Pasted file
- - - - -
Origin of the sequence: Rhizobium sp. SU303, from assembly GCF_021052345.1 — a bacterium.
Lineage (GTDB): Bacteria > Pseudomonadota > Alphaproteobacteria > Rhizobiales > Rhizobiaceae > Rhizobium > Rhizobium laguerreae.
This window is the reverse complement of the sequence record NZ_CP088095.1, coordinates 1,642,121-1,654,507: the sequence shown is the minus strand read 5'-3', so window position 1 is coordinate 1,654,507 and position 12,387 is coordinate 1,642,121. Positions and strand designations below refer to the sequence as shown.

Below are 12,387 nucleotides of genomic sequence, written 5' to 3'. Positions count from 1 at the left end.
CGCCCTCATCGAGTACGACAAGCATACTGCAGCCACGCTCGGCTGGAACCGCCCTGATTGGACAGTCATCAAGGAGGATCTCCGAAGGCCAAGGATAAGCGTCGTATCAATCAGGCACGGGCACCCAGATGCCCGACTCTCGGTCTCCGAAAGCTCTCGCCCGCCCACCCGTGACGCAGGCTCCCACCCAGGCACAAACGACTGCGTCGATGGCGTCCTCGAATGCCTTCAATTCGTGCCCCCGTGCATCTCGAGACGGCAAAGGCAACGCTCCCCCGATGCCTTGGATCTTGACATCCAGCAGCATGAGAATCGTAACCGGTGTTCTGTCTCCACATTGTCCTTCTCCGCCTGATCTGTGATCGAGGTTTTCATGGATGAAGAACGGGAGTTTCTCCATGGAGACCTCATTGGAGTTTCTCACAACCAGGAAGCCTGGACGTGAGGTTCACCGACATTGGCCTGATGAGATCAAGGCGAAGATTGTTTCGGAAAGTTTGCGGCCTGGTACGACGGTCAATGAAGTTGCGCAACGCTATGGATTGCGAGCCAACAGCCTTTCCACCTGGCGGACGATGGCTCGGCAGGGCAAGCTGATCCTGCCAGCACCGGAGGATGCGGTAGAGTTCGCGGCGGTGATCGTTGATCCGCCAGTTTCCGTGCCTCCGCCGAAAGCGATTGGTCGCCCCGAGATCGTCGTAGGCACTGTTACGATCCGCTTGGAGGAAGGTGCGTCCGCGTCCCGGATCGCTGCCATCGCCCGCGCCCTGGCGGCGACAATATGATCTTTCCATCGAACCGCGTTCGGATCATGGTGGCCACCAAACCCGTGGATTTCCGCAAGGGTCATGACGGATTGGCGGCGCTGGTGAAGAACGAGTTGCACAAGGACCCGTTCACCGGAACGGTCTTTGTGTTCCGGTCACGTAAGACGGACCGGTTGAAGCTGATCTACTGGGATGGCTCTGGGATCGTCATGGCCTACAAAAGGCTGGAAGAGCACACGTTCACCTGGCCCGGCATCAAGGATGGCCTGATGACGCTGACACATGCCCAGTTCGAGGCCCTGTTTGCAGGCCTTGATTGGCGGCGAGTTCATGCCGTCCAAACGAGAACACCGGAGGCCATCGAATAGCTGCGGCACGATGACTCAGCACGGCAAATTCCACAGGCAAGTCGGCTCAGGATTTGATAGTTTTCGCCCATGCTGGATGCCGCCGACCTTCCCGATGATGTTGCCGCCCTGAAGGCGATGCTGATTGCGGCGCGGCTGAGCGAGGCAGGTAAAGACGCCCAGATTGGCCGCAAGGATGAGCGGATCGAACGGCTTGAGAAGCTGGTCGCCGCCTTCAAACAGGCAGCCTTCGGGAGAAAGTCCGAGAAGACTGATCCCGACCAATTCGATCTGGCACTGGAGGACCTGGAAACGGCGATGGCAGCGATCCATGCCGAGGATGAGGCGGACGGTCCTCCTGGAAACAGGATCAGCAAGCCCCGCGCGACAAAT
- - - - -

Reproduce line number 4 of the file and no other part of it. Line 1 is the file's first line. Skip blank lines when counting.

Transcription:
Below are 12,387 nucleotides of genomic sequence, written 5' to 3'. Positions count from 1 at the left end.